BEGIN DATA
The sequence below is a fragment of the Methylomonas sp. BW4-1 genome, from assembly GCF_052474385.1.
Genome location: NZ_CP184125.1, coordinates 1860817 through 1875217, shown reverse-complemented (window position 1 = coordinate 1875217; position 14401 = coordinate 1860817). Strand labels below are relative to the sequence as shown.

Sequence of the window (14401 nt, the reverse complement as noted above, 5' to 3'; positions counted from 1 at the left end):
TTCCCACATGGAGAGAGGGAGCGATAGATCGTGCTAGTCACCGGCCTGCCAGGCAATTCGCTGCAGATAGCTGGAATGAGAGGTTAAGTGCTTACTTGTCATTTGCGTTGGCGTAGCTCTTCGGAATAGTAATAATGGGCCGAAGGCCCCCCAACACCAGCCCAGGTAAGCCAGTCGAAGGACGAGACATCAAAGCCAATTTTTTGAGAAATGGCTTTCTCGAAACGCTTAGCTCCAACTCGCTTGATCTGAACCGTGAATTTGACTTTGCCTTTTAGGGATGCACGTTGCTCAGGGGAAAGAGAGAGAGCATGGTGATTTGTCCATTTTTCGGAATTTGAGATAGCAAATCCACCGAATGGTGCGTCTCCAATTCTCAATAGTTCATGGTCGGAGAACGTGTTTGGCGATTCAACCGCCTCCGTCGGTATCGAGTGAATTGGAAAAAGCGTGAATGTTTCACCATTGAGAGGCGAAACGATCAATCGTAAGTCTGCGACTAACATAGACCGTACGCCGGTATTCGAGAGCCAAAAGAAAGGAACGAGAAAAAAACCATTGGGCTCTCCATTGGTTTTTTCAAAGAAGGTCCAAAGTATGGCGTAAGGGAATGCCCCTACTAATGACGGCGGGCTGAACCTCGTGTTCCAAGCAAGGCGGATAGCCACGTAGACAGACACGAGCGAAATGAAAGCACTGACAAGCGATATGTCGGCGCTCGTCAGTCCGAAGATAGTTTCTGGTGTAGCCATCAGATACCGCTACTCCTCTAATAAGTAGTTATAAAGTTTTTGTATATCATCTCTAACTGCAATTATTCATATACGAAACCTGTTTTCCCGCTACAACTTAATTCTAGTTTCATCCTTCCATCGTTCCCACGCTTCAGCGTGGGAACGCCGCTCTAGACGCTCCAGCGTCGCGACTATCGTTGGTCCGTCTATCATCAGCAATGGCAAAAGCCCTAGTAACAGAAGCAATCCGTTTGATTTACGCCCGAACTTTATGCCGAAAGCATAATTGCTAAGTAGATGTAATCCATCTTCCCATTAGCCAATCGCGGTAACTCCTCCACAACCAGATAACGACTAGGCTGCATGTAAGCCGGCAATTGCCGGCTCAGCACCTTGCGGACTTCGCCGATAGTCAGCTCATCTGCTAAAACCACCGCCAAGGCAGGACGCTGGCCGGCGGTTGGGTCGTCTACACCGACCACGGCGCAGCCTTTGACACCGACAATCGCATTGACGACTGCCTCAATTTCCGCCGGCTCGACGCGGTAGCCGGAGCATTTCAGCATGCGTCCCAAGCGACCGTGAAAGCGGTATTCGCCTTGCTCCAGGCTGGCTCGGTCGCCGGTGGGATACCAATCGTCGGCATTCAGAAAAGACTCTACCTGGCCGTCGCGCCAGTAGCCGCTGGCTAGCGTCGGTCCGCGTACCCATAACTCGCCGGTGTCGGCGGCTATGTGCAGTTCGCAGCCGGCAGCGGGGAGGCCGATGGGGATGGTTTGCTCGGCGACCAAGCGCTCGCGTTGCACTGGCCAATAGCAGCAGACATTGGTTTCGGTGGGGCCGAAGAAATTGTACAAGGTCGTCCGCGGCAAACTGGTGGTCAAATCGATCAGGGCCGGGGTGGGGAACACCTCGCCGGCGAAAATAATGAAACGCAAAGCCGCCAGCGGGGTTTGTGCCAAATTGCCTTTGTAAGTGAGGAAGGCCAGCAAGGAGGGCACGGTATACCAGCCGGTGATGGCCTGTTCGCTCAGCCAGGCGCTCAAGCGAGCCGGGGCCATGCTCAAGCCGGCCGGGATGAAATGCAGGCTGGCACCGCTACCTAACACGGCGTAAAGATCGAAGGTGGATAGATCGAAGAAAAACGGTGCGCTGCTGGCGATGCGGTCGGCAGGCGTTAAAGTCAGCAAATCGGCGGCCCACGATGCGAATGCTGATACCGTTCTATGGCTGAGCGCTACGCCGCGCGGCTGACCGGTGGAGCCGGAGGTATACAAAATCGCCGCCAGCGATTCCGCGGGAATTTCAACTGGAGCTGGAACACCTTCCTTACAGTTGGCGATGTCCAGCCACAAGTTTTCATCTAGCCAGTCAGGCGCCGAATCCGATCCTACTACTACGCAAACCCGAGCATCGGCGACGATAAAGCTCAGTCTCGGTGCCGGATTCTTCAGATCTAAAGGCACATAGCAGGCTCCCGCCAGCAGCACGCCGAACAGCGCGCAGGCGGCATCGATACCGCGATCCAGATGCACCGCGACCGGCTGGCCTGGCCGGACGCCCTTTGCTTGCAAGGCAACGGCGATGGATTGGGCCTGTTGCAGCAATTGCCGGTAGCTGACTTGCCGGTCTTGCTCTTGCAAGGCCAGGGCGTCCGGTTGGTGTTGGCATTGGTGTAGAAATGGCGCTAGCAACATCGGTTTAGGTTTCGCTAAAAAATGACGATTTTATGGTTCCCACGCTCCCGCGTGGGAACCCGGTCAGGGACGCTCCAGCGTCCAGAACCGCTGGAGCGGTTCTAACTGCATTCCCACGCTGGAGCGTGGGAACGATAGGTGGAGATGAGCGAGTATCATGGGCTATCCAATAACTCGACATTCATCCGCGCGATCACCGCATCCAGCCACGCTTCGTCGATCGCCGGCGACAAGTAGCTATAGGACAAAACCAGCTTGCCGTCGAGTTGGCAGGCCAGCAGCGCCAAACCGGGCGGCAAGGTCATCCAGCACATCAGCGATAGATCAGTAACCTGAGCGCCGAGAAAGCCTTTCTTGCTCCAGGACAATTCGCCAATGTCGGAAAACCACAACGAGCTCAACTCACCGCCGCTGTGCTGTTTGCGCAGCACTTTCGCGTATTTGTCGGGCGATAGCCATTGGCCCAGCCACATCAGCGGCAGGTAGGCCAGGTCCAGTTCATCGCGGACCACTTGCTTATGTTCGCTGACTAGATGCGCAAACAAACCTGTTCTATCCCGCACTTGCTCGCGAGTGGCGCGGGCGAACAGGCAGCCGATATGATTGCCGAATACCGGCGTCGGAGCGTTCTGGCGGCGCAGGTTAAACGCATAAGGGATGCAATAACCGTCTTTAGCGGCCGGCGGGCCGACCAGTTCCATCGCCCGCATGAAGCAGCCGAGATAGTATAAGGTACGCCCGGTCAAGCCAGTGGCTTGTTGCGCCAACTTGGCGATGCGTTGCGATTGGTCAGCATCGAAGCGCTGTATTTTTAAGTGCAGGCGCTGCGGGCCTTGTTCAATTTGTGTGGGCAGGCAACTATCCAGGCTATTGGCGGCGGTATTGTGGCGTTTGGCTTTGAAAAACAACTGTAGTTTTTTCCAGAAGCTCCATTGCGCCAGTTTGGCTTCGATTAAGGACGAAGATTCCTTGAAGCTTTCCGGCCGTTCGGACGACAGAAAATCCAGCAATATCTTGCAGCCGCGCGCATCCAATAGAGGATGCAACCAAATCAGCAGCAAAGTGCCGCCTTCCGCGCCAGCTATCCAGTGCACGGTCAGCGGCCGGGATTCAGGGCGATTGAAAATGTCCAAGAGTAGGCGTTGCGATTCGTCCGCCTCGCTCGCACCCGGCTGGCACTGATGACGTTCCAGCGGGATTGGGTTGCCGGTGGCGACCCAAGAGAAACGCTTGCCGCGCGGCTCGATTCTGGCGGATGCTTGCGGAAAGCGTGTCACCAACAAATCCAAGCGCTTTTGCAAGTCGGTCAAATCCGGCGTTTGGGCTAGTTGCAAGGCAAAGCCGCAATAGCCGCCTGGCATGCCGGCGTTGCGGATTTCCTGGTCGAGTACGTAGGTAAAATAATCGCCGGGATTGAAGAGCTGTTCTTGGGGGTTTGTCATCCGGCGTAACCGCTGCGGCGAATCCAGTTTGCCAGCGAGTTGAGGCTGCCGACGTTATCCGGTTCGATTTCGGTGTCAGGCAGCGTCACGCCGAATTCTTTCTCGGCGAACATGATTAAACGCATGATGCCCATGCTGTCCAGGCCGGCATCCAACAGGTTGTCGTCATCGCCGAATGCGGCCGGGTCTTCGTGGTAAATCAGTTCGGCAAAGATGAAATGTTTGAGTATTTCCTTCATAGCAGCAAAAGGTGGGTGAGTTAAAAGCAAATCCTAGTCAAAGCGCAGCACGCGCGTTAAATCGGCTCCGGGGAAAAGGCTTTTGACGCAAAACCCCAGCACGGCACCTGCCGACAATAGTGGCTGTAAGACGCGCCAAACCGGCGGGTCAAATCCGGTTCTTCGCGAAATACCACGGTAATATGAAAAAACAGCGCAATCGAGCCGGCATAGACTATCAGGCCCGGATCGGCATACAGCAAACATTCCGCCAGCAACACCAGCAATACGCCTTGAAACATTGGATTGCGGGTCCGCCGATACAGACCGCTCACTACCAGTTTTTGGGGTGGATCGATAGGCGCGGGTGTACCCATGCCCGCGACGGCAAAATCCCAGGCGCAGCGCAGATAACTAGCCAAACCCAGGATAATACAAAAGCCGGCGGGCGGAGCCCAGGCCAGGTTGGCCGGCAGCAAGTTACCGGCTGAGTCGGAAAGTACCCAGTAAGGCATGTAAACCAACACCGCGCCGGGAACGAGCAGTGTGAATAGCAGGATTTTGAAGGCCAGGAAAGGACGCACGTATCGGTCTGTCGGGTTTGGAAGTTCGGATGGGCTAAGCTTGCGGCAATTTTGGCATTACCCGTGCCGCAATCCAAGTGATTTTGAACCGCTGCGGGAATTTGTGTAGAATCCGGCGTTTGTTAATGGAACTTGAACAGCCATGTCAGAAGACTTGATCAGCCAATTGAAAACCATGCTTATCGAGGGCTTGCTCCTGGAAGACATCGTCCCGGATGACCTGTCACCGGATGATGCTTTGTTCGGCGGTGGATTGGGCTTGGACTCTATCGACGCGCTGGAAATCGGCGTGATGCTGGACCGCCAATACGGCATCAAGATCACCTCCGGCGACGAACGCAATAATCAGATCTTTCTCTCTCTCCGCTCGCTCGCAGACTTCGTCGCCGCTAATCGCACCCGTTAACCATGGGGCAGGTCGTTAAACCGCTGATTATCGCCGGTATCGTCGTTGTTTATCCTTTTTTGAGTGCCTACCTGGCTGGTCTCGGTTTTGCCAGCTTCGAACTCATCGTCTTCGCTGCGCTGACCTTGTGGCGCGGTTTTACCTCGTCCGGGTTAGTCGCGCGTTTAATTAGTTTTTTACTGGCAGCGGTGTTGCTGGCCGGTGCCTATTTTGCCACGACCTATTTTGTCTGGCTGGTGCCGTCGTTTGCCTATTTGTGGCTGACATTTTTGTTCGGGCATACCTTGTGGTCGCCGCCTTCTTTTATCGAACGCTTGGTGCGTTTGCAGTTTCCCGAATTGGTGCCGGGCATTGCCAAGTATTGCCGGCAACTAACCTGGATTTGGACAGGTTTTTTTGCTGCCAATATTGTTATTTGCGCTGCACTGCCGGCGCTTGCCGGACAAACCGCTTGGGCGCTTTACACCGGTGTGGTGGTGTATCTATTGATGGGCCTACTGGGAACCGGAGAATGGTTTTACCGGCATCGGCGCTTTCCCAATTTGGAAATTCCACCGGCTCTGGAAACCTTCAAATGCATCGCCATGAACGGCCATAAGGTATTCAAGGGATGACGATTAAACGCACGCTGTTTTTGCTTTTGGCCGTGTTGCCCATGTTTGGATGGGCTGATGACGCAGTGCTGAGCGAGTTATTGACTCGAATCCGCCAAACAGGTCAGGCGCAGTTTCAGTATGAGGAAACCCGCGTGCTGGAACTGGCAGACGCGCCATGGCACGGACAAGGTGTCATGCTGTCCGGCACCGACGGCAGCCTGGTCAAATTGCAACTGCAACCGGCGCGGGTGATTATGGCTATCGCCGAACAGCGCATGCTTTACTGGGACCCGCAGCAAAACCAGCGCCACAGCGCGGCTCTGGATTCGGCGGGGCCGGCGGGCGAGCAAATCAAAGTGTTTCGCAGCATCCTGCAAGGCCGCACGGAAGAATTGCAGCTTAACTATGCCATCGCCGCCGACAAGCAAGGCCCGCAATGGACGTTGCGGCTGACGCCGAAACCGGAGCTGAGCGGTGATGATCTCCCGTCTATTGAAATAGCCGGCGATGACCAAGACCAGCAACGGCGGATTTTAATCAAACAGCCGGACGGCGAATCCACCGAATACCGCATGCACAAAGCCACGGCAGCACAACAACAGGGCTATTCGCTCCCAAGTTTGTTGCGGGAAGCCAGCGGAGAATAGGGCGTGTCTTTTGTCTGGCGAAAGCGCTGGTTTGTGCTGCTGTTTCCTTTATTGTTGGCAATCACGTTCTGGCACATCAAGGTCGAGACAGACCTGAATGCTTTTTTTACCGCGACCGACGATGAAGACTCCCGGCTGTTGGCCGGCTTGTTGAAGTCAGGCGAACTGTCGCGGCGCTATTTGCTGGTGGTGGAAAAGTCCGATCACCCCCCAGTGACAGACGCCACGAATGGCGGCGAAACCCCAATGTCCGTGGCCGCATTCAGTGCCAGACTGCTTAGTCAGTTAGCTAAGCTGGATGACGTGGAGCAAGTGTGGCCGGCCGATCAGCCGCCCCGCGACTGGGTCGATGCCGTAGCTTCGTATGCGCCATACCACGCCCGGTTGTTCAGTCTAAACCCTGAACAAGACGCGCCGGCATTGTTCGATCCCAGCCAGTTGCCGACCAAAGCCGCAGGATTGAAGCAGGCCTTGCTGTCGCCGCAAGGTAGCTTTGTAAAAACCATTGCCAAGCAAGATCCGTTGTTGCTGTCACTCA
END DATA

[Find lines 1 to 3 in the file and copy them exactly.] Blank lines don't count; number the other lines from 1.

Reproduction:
The sequence below is a fragment of the Methylomonas sp. BW4-1 genome, from assembly GCF_052474385.1.
Genome location: NZ_CP184125.1, coordinates 1860817 through 1875217, shown reverse-complemented (window position 1 = coordinate 1875217; position 14401 = coordinate 1860817). Strand labels below are relative to the sequence as shown.

Sequence of the window (14401 nt, the reverse complement as noted above, 5' to 3'; positions counted from 1 at the left end):